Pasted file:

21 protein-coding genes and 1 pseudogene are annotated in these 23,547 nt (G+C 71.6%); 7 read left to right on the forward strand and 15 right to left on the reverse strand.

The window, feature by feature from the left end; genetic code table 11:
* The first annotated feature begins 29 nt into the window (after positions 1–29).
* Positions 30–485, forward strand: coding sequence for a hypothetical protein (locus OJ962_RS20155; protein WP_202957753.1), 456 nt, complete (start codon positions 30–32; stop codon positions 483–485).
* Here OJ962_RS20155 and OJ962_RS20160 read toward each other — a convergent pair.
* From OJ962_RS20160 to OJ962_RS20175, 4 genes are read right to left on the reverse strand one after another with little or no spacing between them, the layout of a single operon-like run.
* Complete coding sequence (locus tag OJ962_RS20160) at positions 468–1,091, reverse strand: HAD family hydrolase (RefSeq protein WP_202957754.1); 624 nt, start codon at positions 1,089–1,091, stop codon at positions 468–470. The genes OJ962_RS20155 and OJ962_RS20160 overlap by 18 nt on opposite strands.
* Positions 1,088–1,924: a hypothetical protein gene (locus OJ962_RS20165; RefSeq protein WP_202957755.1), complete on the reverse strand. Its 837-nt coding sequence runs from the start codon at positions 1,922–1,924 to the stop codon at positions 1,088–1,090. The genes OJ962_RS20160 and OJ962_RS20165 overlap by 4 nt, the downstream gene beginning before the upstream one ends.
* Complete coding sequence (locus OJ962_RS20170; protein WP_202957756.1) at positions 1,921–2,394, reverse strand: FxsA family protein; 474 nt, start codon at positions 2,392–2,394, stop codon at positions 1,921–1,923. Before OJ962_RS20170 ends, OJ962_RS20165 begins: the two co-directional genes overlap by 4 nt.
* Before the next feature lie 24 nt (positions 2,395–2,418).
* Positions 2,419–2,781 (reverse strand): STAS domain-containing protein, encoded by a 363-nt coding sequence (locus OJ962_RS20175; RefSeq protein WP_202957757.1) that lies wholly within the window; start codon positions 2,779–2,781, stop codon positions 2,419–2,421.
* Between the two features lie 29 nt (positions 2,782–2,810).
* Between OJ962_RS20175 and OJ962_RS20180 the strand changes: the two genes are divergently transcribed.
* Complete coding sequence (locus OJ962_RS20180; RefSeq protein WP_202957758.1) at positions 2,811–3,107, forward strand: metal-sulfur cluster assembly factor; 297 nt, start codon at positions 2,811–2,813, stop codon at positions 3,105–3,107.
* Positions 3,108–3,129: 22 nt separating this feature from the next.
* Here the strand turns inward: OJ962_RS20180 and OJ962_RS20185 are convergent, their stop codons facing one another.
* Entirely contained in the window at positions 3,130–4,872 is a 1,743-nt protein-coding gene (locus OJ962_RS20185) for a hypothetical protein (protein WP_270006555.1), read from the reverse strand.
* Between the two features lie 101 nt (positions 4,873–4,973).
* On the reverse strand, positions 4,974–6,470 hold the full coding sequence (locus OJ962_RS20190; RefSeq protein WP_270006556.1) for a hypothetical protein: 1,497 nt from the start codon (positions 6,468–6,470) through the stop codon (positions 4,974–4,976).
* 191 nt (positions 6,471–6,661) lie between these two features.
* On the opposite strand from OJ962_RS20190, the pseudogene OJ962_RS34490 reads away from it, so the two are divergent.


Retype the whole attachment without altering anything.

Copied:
21 protein-coding genes and 1 pseudogene are annotated in these 23,547 nt (G+C 71.6%); 7 read left to right on the forward strand and 15 right to left on the reverse strand.

The window, feature by feature from the left end; genetic code table 11:
* The first annotated feature begins 29 nt into the window (after positions 1–29).
* Positions 30–485, forward strand: coding sequence for a hypothetical protein (locus OJ962_RS20155; protein WP_202957753.1), 456 nt, complete (start codon positions 30–32; stop codon positions 483–485).
* Here OJ962_RS20155 and OJ962_RS20160 read toward each other — a convergent pair.
* From OJ962_RS20160 to OJ962_RS20175, 4 genes are read right to left on the reverse strand one after another with little or no spacing between them, the layout of a single operon-like run.
* Complete coding sequence (locus tag OJ962_RS20160) at positions 468–1,091, reverse strand: HAD family hydrolase (RefSeq protein WP_202957754.1); 624 nt, start codon at positions 1,089–1,091, stop codon at positions 468–470. The genes OJ962_RS20155 and OJ962_RS20160 overlap by 18 nt on opposite strands.
* Positions 1,088–1,924: a hypothetical protein gene (locus OJ962_RS20165; RefSeq protein WP_202957755.1), complete on the reverse strand. Its 837-nt coding sequence runs from the start codon at positions 1,922–1,924 to the stop codon at positions 1,088–1,090. The genes OJ962_RS20160 and OJ962_RS20165 overlap by 4 nt, the downstream gene beginning before the upstream one ends.
* Complete coding sequence (locus OJ962_RS20170; protein WP_202957756.1) at positions 1,921–2,394, reverse strand: FxsA family protein; 474 nt, start codon at positions 2,392–2,394, stop codon at positions 1,921–1,923. Before OJ962_RS20170 ends, OJ962_RS20165 begins: the two co-directional genes overlap by 4 nt.
* Before the next feature lie 24 nt (positions 2,395–2,418).
* Positions 2,419–2,781 (reverse strand): STAS domain-containing protein, encoded by a 363-nt coding sequence (locus OJ962_RS20175; RefSeq protein WP_202957757.1) that lies wholly within the window; start codon positions 2,779–2,781, stop codon positions 2,419–2,421.
* Between the two features lie 29 nt (positions 2,782–2,810).
* Between OJ962_RS20175 and OJ962_RS20180 the strand changes: the two genes are divergently transcribed.
* Complete coding sequence (locus OJ962_RS20180; RefSeq protein WP_202957758.1) at positions 2,811–3,107, forward strand: metal-sulfur cluster assembly factor; 297 nt, start codon at positions 2,811–2,813, stop codon at positions 3,105–3,107.
* Positions 3,108–3,129: 22 nt separating this feature from the next.
* Here the strand turns inward: OJ962_RS20180 and OJ962_RS20185 are convergent, their stop codons facing one another.
* Entirely contained in the window at positions 3,130–4,872 is a 1,743-nt protein-coding gene (locus OJ962_RS20185) for a hypothetical protein (protein WP_270006555.1), read from the reverse strand.
* Between the two features lie 101 nt (positions 4,873–4,973).
* On the reverse strand, positions 4,974–6,470 hold the full coding sequence (locus OJ962_RS20190; RefSeq protein WP_270006556.1) for a hypothetical protein: 1,497 nt from the start codon (positions 6,468–6,470) through the stop codon (positions 4,974–4,976).
* 191 nt (positions 6,471–6,661) lie between these two features.
* On the opposite strand from OJ962_RS20190, the pseudogene OJ962_RS34490 reads away from it, so the two are divergent.